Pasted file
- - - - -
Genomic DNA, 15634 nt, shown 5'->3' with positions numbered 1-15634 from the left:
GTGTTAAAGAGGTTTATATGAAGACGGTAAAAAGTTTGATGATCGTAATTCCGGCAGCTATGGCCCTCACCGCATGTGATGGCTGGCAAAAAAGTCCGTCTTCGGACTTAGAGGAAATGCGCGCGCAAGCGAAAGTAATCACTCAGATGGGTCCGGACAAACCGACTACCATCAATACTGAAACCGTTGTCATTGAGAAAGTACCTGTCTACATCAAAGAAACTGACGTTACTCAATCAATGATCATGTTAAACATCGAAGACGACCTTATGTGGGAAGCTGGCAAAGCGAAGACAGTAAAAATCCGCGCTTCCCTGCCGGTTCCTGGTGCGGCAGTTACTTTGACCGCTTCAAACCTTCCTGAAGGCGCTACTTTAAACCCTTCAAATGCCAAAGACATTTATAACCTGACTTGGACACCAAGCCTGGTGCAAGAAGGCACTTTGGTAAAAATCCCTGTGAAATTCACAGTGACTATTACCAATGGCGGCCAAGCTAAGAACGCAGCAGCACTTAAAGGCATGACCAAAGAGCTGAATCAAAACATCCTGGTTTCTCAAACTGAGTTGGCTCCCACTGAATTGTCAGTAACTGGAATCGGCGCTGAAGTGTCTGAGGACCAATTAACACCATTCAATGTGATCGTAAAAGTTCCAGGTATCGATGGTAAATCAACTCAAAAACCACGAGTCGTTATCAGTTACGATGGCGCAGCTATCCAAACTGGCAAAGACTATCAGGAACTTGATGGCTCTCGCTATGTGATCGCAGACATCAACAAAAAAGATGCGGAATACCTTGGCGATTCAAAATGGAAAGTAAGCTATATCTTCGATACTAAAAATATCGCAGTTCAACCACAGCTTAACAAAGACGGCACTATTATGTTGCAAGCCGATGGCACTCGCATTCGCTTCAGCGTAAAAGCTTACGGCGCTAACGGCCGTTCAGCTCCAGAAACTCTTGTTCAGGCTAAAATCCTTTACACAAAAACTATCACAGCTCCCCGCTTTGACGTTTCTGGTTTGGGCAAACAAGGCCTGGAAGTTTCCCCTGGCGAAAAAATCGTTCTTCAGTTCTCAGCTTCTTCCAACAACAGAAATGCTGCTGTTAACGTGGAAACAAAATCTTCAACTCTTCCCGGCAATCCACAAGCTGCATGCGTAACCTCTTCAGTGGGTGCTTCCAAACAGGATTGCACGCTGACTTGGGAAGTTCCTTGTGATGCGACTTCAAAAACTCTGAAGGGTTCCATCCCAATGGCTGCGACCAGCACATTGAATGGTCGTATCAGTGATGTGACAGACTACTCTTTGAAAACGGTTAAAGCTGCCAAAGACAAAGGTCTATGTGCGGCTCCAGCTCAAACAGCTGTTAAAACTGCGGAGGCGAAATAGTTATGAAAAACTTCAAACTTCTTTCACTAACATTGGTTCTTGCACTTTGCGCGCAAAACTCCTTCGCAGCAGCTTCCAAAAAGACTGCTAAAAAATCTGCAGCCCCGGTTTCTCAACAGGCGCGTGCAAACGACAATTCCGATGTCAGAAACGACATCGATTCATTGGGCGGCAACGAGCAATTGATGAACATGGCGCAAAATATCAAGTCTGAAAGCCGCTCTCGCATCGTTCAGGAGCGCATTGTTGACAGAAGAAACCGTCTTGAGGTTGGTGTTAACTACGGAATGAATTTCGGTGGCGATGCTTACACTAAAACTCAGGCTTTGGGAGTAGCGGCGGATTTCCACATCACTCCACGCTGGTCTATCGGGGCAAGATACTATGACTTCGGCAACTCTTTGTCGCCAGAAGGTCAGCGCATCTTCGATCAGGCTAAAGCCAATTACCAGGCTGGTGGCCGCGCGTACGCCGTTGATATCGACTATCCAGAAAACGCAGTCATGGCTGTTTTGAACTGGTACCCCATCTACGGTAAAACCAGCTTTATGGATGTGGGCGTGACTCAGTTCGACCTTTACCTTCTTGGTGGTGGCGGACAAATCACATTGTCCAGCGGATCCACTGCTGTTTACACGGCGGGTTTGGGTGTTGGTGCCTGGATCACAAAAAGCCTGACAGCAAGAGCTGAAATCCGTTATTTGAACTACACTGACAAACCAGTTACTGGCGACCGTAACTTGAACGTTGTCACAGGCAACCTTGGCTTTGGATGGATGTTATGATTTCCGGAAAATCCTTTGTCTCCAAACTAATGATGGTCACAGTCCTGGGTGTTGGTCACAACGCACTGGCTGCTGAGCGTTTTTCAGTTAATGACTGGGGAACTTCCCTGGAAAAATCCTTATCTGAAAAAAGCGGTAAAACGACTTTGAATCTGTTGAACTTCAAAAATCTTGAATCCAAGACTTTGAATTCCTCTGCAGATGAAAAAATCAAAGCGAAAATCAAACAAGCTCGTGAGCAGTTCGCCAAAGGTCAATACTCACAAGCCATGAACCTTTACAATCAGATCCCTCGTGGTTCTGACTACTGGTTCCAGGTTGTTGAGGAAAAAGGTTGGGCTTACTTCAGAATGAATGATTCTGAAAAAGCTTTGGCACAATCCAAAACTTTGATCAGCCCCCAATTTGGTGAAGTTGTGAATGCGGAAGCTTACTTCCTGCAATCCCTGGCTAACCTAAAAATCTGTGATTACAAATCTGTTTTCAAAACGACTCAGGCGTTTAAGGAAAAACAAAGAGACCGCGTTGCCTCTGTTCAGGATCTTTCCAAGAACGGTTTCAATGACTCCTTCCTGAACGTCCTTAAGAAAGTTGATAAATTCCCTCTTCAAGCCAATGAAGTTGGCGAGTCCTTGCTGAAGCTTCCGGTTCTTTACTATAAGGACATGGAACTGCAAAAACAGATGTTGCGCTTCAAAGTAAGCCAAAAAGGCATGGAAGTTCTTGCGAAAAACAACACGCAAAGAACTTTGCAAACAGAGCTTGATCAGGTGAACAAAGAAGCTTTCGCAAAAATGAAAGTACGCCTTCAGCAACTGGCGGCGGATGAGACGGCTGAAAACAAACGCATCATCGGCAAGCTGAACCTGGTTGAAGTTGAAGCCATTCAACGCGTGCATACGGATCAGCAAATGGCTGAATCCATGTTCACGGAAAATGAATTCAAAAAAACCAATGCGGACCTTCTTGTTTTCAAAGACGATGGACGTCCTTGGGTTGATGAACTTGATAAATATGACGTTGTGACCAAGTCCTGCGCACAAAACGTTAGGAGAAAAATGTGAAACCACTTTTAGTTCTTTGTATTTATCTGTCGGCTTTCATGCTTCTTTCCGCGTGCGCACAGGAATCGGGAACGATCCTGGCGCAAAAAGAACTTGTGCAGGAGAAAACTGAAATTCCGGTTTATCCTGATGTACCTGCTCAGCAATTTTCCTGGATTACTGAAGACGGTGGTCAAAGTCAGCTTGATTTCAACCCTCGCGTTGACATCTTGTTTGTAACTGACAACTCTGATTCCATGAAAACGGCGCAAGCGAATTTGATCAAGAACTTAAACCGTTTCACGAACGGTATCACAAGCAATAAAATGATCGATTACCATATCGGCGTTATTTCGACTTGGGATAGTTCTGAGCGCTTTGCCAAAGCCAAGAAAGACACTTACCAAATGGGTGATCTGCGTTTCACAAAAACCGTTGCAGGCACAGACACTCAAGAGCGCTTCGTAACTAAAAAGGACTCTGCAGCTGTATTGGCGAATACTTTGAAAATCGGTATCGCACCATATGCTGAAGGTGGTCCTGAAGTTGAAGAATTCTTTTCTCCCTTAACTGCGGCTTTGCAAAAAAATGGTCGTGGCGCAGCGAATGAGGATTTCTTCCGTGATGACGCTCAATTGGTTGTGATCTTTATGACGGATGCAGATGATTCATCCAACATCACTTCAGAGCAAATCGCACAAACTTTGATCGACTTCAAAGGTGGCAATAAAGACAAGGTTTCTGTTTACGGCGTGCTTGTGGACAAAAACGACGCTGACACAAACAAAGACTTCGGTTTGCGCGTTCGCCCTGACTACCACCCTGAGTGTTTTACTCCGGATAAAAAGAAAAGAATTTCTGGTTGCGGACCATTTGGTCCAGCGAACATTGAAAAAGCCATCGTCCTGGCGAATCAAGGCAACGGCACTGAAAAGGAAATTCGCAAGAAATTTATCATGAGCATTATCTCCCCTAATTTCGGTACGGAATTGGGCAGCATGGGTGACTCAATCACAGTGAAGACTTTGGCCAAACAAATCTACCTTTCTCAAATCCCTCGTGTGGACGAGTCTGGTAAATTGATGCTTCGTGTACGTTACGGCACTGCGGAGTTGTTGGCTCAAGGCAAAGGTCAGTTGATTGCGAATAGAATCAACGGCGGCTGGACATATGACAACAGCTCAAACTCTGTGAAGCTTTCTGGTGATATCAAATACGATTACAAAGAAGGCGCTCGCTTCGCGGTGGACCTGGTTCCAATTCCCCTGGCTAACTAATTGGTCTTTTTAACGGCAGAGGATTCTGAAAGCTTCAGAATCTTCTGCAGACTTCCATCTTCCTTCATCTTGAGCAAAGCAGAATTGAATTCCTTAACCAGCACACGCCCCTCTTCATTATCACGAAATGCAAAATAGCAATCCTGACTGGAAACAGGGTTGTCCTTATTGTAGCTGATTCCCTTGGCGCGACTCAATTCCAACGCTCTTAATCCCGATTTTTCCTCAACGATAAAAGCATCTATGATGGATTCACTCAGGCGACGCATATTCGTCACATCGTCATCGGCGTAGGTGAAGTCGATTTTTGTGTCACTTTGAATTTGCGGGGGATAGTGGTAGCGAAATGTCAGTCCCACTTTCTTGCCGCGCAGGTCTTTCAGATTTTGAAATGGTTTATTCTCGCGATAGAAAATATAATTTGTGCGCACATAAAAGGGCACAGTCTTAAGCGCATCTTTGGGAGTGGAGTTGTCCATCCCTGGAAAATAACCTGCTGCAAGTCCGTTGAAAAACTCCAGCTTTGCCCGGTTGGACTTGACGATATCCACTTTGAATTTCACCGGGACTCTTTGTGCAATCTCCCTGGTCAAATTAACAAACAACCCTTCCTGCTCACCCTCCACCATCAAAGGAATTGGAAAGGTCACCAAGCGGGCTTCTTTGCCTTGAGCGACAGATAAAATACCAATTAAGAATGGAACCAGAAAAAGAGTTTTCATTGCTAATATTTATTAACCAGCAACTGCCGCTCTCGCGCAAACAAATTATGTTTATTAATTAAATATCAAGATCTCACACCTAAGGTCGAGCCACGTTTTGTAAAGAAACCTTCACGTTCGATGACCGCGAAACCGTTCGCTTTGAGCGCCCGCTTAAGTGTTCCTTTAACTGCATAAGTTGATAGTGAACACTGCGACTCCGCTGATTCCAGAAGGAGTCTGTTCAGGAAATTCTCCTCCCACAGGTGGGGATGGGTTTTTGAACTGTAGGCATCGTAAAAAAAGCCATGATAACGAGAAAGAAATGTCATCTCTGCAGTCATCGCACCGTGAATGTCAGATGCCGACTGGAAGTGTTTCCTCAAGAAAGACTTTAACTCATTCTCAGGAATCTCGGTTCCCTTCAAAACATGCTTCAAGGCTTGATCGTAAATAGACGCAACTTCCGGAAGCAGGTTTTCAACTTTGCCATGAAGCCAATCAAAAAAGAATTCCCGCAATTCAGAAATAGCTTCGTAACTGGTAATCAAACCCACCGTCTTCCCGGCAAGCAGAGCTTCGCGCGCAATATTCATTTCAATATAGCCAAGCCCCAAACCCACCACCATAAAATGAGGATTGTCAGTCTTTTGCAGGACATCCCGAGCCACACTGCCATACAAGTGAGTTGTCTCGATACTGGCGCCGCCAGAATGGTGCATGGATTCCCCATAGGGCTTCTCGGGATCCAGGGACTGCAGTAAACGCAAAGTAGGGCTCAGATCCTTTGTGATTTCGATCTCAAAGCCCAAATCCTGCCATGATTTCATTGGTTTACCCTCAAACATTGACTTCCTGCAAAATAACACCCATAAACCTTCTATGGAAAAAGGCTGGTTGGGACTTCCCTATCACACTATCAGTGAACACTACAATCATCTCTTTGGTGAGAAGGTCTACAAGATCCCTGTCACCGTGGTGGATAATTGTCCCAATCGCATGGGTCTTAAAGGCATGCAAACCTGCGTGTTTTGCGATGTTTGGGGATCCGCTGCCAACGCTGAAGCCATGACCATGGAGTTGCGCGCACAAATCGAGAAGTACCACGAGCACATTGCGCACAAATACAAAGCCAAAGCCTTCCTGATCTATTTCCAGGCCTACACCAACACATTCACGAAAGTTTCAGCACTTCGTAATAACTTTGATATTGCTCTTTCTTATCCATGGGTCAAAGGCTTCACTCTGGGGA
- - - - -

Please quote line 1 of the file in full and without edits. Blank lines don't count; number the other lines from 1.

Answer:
Genomic DNA, 15634 nt, shown 5'->3' with positions numbered 1-15634 from the left: